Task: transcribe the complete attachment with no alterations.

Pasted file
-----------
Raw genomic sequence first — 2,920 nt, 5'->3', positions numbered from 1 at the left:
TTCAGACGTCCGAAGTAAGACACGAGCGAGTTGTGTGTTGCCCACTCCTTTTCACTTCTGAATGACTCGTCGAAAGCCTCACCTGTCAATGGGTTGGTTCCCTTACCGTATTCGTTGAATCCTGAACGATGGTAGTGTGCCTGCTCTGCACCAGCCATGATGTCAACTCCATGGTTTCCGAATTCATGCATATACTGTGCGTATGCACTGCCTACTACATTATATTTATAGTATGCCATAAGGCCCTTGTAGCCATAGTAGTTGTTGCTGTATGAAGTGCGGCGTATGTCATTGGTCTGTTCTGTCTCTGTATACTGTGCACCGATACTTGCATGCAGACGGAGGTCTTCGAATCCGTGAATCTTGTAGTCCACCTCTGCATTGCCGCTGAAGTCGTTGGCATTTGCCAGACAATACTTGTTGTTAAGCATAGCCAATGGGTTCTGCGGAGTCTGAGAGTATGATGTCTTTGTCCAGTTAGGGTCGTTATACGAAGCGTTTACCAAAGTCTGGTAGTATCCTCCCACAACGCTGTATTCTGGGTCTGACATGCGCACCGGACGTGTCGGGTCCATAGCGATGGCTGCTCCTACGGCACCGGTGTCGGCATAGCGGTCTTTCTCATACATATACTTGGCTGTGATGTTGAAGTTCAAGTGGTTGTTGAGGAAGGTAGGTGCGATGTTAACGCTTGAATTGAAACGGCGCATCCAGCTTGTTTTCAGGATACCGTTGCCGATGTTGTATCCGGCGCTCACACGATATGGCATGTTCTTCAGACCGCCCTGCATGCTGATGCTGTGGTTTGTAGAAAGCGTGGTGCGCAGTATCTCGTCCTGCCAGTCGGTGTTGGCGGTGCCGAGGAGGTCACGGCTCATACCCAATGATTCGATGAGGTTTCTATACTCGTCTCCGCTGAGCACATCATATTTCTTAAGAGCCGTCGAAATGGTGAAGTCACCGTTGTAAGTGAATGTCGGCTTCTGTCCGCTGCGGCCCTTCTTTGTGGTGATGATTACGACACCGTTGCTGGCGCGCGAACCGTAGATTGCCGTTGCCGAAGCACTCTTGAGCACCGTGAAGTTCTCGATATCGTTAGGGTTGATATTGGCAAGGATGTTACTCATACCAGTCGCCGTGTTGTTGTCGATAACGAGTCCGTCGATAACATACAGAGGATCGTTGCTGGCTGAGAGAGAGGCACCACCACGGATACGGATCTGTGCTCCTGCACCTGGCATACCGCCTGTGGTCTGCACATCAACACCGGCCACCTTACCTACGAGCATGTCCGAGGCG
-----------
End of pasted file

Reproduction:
Raw genomic sequence first — 2,920 nt, 5'->3', positions numbered from 1 at the left:
TTCAGACGTCCGAAGTAAGACACGAGCGAGTTGTGTGTTGCCCACTCCTTTTCACTTCTGAATGACTCGTCGAAAGCCTCACCTGTCAATGGGTTGGTTCCCTTACCGTATTCGTTGAATCCTGAACGATGGTAGTGTGCCTGCTCTGCACCAGCCATGATGTCAACTCCATGGTTTCCGAATTCATGCATATACTGTGCGTATGCACTGCCTACTACATTATATTTATAGTATGCCATAAGGCCCTTGTAGCCATAGTAGTTGTTGCTGTATGAAGTGCGGCGTATGTCATTGGTCTGTTCTGTCTCTGTATACTGTGCACCGATACTTGCATGCAGACGGAGGTCTTCGAATCCGTGAATCTTGTAGTCCACCTCTGCATTGCCGCTGAAGTCGTTGGCATTTGCCAGACAATACTTGTTGTTAAGCATAGCCAATGGGTTCTGCGGAGTCTGAGAGTATGATGTCTTTGTCCAGTTAGGGTCGTTATACGAAGCGTTTACCAAAGTCTGGTAGTATCCTCCCACAACGCTGTATTCTGGGTCTGACATGCGCACCGGACGTGTCGGGTCCATAGCGATGGCTGCTCCTACGGCACCGGTGTCGGCATAGCGGTCTTTCTCATACATATACTTGGCTGTGATGTTGAAGTTCAAGTGGTTGTTGAGGAAGGTAGGTGCGATGTTAACGCTTGAATTGAAACGGCGCATCCAGCTTGTTTTCAGGATACCGTTGCCGATGTTGTATCCGGCGCTCACACGATATGGCATGTTCTTCAGACCGCCCTGCATGCTGATGCTGTGGTTTGTAGAAAGCGTGGTGCGCAGTATCTCGTCCTGCCAGTCGGTGTTGGCGGTGCCGAGGAGGTCACGGCTCATACCCAATGATTCGATGAGGTTTCTATACTCGTCTCCGCTGAGCACATCATATTTCTTAAGAGCCGTCGAAATGGTGAAGTCACCGTTGTAAGTGAATGTCGGCTTCTGTCCGCTGCGGCCCTTCTTTGTGGTGATGATTACGACACCGTTGCTGGCGCGCGAACCGTAGATTGCCGTTGCCGAAGCACTCTTGAGCACCGTGAAGTTCTCGATATCGTTAGGGTTGATATTGGCAAGGATGTTACTCATACCAGTCGCCGTGTTGTTGTCGATAACGAGTCCGTCGATAACATACAGAGGATCGTTGCTGGCTGAGAGAGAGGCACCACCACGGATACGGATCTGTGCTCCTGCACCTGGCATACCGCCTGTGGTCTGCACATCAACACCGGCCACCTTACCTACGAGCATGTCCGAGGCG